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Introducing phylloxera, the aphid that changed the face of wine

The repercussions of the phylloxera outbreak which nearly destroyed wine in the way we think of it, continue to be felt to this day. Jamie Goode introduces the 19th century epidemic that was caused by a tiny yellow Aphid.

Biosecurity is a hot topic nowadays. If you get off a long-haul flight carrying one of your apples in your bag and be hit with a huge penalty if you don’t remove it prior to completing the customs. In the 19th century, however the apple was not a thing. Plants were transported – and with them , diseases and pests – all over the world.

It was the deficiency of awareness of the significance of biosecurity, along with the introduction of the steamship that nearly led to the end of the wine we recognize it today. What is the reason for the steamship? It was a way to ensure that the plants transported across continents from one to the next could arrive in a hurry so that any pests associated with them would have a greater chances of surviving the voyage.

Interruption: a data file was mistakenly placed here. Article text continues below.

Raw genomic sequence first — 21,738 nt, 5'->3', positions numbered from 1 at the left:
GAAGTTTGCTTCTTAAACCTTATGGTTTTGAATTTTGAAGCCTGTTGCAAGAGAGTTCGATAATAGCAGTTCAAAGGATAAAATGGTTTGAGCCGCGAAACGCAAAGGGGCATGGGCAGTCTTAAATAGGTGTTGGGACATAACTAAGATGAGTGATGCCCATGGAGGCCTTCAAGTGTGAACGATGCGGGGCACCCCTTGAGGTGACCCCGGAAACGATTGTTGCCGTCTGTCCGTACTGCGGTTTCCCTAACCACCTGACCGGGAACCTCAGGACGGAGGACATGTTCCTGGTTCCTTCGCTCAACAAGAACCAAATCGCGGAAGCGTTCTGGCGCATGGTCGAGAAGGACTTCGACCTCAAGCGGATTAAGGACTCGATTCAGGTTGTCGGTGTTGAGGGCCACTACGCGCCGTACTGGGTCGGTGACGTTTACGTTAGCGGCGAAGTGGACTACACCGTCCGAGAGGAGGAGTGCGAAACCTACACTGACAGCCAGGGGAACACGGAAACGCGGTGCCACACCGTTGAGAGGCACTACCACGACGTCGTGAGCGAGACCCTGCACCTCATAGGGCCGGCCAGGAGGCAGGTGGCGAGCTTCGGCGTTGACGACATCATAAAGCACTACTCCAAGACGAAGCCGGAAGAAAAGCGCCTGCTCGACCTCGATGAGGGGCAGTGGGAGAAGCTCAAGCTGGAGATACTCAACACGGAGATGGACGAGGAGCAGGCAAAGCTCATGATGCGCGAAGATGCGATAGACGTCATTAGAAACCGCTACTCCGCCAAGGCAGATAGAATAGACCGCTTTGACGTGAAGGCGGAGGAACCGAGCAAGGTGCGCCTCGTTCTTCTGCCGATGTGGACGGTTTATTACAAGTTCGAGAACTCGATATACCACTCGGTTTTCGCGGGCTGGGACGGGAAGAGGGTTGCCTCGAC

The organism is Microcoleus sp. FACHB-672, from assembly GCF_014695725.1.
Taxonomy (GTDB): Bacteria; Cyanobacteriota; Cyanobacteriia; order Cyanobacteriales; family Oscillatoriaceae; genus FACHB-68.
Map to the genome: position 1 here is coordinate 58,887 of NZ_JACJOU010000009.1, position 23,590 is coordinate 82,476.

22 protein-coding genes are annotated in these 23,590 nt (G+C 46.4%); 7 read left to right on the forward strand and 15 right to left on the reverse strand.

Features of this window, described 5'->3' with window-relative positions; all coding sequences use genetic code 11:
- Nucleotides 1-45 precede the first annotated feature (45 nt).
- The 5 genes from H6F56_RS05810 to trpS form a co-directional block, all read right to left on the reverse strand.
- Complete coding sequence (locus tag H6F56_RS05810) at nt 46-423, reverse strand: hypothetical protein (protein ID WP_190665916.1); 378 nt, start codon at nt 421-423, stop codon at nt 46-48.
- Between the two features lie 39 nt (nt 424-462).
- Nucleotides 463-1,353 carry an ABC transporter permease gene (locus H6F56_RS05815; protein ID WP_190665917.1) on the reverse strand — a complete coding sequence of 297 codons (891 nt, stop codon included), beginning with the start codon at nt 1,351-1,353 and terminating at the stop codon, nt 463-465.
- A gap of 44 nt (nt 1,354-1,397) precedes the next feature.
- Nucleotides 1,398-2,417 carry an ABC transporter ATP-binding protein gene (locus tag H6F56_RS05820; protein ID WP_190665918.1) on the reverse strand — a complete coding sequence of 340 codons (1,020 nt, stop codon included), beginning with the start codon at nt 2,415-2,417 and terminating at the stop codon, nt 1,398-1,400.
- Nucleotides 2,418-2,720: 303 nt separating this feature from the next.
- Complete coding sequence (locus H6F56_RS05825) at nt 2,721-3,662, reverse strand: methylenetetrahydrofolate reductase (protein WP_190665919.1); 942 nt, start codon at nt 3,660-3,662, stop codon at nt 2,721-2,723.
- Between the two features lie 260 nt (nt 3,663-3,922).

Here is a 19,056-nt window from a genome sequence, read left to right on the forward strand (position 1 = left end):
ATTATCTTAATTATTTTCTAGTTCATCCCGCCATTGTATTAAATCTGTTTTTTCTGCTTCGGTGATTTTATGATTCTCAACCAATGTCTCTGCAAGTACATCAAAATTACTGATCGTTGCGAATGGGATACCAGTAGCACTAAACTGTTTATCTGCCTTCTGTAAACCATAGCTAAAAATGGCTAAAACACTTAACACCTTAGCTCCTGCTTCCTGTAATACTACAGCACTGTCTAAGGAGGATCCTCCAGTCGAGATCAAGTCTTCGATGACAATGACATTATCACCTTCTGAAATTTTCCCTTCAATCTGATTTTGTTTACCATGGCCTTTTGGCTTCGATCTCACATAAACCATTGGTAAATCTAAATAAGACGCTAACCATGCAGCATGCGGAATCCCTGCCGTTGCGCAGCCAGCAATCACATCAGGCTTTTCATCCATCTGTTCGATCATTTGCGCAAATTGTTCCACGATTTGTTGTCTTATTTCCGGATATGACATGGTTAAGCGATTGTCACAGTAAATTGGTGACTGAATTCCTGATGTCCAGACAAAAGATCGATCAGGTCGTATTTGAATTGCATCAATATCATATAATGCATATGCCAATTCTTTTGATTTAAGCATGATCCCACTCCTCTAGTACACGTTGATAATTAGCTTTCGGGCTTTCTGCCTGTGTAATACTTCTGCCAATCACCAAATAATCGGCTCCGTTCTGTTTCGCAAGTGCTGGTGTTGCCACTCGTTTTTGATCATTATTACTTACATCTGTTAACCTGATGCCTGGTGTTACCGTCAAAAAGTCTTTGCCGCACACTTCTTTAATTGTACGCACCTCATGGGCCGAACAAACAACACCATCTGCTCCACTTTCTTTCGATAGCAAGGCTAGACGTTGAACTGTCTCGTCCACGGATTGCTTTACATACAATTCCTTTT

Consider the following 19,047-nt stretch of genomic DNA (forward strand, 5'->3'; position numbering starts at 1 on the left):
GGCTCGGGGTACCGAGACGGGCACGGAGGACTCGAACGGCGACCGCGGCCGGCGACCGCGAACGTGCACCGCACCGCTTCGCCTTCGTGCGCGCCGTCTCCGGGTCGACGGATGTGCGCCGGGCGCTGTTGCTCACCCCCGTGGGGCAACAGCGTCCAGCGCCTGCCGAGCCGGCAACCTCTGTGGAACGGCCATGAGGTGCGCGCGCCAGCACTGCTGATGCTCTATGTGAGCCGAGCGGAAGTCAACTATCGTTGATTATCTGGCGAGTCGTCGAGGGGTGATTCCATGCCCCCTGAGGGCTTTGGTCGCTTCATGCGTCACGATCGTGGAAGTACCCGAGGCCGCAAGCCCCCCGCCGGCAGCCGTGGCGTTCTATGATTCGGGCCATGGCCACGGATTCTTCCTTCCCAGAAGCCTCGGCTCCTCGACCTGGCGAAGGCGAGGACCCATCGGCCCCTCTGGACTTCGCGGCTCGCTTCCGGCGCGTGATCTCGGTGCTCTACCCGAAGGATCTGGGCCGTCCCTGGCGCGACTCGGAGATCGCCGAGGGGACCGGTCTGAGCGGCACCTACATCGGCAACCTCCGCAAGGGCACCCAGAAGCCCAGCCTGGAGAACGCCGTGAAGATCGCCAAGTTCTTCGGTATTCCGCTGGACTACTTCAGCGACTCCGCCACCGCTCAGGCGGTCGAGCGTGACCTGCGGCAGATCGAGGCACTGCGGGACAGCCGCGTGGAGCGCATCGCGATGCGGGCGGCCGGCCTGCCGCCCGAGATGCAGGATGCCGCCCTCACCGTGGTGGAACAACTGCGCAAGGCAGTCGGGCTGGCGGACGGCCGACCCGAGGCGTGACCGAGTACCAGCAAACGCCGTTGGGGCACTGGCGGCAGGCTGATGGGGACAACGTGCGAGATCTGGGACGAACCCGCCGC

Enter phylloxera. This aphid feeds on the vine’s roots that originate in North America. Based on the variety and the area it is also able to be found feeding on leaf. It coevolved here with native vines, and both grew next to each other without many issues. A good parasite doesn’t kill its hosts. After all, they have to find a place to stay. They do take a small amount however, less than. However, Vitis vinifera is the Eurasian grape vine that makes up most wine that is produced across the globe, has evolved without the help of this aphid. And when they came into contact, it was a conflict which resulted in the death from the grapevine.